Why Do We Need to Drink White Tea?
Black tea and green tea are well-known and enjoyed by millions of people every day. Oolong tea, being somewhere between the two, is rapidly gaining popularity. But what exactly is white tea?
To understand what makes white tea special, you first have to understand how other types of teas are made. Black tea, the standard in many homes all around the world, is made by fermenting the mature leaves of the tea plant. Green tea is not fermented at all in the production process. Oolong lies somewhere in the middle, being fermented during production but not as much as black tea.
White tea, on the other hand, is picked before the leaves are mature, and it is not fermented at all. When the leaves are picked, they are not yet fully opened. They are also covered with a very fine white fuzzy hair, which is where it gets its name.
By the time it reaches the consumer, it has been processed very little. As a result of its minimal processing and the age of the leaves, it has a unique and tantalizing taste. The aroma and flavor are sweet and very light. There is none of the bitterness of black tea or the grassy flavor of green tea.
White tea is considerably more expensive than other types of teas, and it's also much more difficult to come by. Most tea drinkers will agree that it is very much worth the extra money. Because of its cost and its rarity, it is often used as part of important celebrations or ceremonies. In fact, it was at one time forbidden for anyone but the Emperor of China to partake in this delicacy.
It is arguably the best choice if you want to drink tea to improve your health. It has been called the healthiest tea beverage in the world. It contains more cancer-fighting antioxidants than any other type of tea. Antioxidants are also said to slow the aging process and keep skin looking youthful and supple.
Like other types of teas, it is also said to help boost the immune system. Drinking this delicate tea regularly may help prevent colds and other viruses from taking hold and wreaking havoc in your body.
It may help in the battle against obesity. Like its cousins green and oolong tea, white tea helps the body metabolize fat more efficiently while staving off hunger. For many people, drinking it feels so indulgent that it keeps them from diving into less healthy treats.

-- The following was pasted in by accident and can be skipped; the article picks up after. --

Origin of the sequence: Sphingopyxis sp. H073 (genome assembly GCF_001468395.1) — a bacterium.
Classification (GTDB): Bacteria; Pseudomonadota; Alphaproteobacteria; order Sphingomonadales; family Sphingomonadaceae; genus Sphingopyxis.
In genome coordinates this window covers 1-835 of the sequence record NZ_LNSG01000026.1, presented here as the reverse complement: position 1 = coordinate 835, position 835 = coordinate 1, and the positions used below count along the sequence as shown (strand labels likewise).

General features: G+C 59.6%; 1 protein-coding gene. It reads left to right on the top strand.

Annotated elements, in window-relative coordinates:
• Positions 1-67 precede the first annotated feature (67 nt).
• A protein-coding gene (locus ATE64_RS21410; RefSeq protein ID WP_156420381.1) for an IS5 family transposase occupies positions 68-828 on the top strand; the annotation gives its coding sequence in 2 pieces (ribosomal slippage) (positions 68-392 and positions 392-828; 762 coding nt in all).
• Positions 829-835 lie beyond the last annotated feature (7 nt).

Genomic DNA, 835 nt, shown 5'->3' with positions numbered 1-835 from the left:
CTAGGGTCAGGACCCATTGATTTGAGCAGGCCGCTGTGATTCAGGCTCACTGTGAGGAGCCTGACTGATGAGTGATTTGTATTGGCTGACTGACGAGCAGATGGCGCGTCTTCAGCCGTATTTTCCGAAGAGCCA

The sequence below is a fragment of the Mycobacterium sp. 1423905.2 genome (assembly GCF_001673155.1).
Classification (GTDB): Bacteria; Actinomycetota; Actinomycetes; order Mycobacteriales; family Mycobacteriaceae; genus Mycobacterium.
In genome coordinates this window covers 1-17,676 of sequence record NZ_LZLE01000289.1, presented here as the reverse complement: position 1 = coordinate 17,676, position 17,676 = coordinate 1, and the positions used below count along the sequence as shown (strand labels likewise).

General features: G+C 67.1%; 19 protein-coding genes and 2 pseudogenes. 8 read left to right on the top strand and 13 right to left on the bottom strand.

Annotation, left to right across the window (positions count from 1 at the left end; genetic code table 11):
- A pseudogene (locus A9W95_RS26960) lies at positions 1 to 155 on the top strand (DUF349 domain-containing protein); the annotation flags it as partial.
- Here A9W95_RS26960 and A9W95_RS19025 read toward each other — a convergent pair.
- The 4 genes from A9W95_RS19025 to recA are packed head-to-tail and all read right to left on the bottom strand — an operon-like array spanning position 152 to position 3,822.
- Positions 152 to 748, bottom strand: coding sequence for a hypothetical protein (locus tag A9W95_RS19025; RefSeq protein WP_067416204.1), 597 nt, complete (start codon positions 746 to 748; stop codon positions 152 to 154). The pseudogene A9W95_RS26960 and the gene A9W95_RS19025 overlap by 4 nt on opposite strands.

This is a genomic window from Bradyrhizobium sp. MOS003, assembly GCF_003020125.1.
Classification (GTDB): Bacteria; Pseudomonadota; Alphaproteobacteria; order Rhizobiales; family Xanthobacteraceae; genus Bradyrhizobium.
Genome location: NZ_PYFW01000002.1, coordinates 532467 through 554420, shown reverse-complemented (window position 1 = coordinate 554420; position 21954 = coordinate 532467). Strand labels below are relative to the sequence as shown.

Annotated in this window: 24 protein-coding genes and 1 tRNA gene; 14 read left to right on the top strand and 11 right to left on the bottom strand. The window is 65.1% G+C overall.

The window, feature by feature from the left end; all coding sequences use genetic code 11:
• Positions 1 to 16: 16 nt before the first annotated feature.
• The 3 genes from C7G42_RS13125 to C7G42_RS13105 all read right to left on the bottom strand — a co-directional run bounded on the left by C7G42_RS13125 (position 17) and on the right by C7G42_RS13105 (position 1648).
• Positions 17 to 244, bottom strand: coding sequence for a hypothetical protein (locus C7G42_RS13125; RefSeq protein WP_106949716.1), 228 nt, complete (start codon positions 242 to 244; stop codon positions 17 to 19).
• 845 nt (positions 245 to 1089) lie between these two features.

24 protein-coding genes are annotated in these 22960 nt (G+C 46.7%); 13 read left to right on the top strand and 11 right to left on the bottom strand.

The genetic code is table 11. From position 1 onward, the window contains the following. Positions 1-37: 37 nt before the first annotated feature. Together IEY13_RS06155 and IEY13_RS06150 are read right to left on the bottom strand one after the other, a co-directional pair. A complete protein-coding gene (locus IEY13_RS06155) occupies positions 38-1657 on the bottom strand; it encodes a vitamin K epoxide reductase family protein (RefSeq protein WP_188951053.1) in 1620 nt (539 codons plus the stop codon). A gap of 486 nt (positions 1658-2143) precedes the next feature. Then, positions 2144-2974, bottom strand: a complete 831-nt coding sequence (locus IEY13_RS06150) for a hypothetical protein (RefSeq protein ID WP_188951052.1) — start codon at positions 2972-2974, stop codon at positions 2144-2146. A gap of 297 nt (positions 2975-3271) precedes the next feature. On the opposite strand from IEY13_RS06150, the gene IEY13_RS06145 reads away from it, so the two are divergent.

As if you needed yet another reason to try this delicate beverage, white tea may also improve your oral health. It is naturally rich in fluoride and can help arrest the development of dental plaque and reduce the incidence of dental cavities.
If you are eager to sample the enchanting flavor and amazing health benefits of white tea, you're in luck. While just a few years ago it was nearly impossible to find outside of Asia, white tea is now available all over. Unless you live near an upscale tea retailer, buying on the internet is often your best chance to find high-quality white tea.
Your white tea should come with brewing instructions. Because it is so delicate, it has to be handled gently. Learning to brew white tea correctly is part of enjoying this rare treat.
As a general rule, use a light hand when preparing white tea. Use fresh water that is no hotter than 185 degrees Fahrenheit. If the water is any hotter, the leaves will be cooked and many of the beneficial antioxidants will be destroyed.
Another point to keep in mind is that white tea leaves do not take nearly as long to brew as black tea leaves do. Steep for no more than 30 to 40 seconds at first, then brew in very short intervals to achieve the desired flavor.
White tea is certainly one of the finest simple pleasures the ancient Chinese have shared with the modern world. Take your time when drinking this healthy and invigorating tea, and enjoy the taste of what was once the most sought-after beverage in the world.